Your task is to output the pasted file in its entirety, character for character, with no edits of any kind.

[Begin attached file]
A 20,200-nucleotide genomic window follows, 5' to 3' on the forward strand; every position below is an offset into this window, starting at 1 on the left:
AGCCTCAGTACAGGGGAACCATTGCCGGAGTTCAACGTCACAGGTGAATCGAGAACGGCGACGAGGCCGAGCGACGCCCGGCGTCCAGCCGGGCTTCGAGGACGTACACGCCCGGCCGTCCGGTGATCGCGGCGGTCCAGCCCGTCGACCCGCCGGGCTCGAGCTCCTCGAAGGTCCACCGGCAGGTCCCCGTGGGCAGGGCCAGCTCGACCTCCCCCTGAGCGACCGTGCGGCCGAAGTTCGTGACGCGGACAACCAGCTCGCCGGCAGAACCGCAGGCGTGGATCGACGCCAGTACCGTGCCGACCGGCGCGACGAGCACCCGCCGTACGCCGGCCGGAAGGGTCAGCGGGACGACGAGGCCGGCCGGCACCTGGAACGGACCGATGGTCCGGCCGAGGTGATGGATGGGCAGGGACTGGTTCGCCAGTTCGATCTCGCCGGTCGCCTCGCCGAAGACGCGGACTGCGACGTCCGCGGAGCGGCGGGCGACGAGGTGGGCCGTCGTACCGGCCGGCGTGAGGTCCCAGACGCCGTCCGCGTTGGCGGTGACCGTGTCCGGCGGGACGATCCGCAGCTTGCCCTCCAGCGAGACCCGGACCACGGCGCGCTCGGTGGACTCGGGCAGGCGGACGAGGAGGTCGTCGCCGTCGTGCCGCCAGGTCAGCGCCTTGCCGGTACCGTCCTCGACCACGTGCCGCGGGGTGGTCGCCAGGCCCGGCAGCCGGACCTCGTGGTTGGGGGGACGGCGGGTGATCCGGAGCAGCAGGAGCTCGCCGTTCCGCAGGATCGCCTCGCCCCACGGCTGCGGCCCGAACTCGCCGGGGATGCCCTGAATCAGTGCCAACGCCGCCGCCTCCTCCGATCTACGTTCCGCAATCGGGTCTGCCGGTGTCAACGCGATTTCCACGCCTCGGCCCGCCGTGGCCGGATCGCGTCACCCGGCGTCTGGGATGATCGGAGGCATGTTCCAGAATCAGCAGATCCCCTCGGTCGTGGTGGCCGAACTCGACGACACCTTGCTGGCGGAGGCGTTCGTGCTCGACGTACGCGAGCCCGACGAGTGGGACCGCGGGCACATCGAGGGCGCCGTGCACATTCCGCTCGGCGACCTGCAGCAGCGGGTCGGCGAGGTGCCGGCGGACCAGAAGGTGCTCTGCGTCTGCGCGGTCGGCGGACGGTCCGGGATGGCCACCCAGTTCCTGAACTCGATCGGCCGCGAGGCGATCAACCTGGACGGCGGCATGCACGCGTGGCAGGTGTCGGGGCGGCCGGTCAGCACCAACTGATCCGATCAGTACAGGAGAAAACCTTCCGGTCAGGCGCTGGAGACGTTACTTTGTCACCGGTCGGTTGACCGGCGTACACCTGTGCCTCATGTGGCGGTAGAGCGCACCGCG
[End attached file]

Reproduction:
A 20,200-nucleotide genomic window follows, 5' to 3' on the forward strand; every position below is an offset into this window, starting at 1 on the left:
AGCCTCAGTACAGGGGAACCATTGCCGGAGTTCAACGTCACAGGTGAATCGAGAACGGCGACGAGGCCGAGCGACGCCCGGCGTCCAGCCGGGCTTCGAGGACGTACACGCCCGGCCGTCCGGTGATCGCGGCGGTCCAGCCCGTCGACCCGCCGGGCTCGAGCTCCTCGAAGGTCCACCGGCAGGTCCCCGTGGGCAGGGCCAGCTCGACCTCCCCCTGAGCGACCGTGCGGCCGAAGTTCGTGACGCGGACAACCAGCTCGCCGGCAGAACCGCAGGCGTGGATCGACGCCAGTACCGTGCCGACCGGCGCGACGAGCACCCGCCGTACGCCGGCCGGAAGGGTCAGCGGGACGACGAGGCCGGCCGGCACCTGGAACGGACCGATGGTCCGGCCGAGGTGATGGATGGGCAGGGACTGGTTCGCCAGTTCGATCTCGCCGGTCGCCTCGCCGAAGACGCGGACTGCGACGTCCGCGGAGCGGCGGGCGACGAGGTGGGCCGTCGTACCGGCCGGCGTGAGGTCCCAGACGCCGTCCGCGTTGGCGGTGACCGTGTCCGGCGGGACGATCCGCAGCTTGCCCTCCAGCGAGACCCGGACCACGGCGCGCTCGGTGGACTCGGGCAGGCGGACGAGGAGGTCGTCGCCGTCGTGCCGCCAGGTCAGCGCCTTGCCGGTACCGTCCTCGACCACGTGCCGCGGGGTGGTCGCCAGGCCCGGCAGCCGGACCTCGTGGTTGGGGGGACGGCGGGTGATCCGGAGCAGCAGGAGCTCGCCGTTCCGCAGGATCGCCTCGCCCCACGGCTGCGGCCCGAACTCGCCGGGGATGCCCTGAATCAGTGCCAACGCCGCCGCCTCCTCCGATCTACGTTCCGCAATCGGGTCTGCCGGTGTCAACGCGATTTCCACGCCTCGGCCCGCCGTGGCCGGATCGCGTCACCCGGCGTCTGGGATGATCGGAGGCATGTTCCAGAATCAGCAGATCCCCTCGGTCGTGGTGGCCGAACTCGACGACACCTTGCTGGCGGAGGCGTTCGTGCTCGACGTACGCGAGCCCGACGAGTGGGACCGCGGGCACATCGAGGGCGCCGTGCACATTCCGCTCGGCGACCTGCAGCAGCGGGTCGGCGAGGTGCCGGCGGACCAGAAGGTGCTCTGCGTCTGCGCGGTCGGCGGACGGTCCGGGATGGCCACCCAGTTCCTGAACTCGATCGGCCGCGAGGCGATCAACCTGGACGGCGGCATGCACGCGTGGCAGGTGTCGGGGCGGCCGGTCAGCACCAACTGATCCGATCAGTACAGGAGAAAACCTTCCGGTCAGGCGCTGGAGACGTTACTTTGTCACCGGTCGGTTGACCGGCGTACACCTGTGCCTCATGTGGCGGTAGAGCGCACCGCG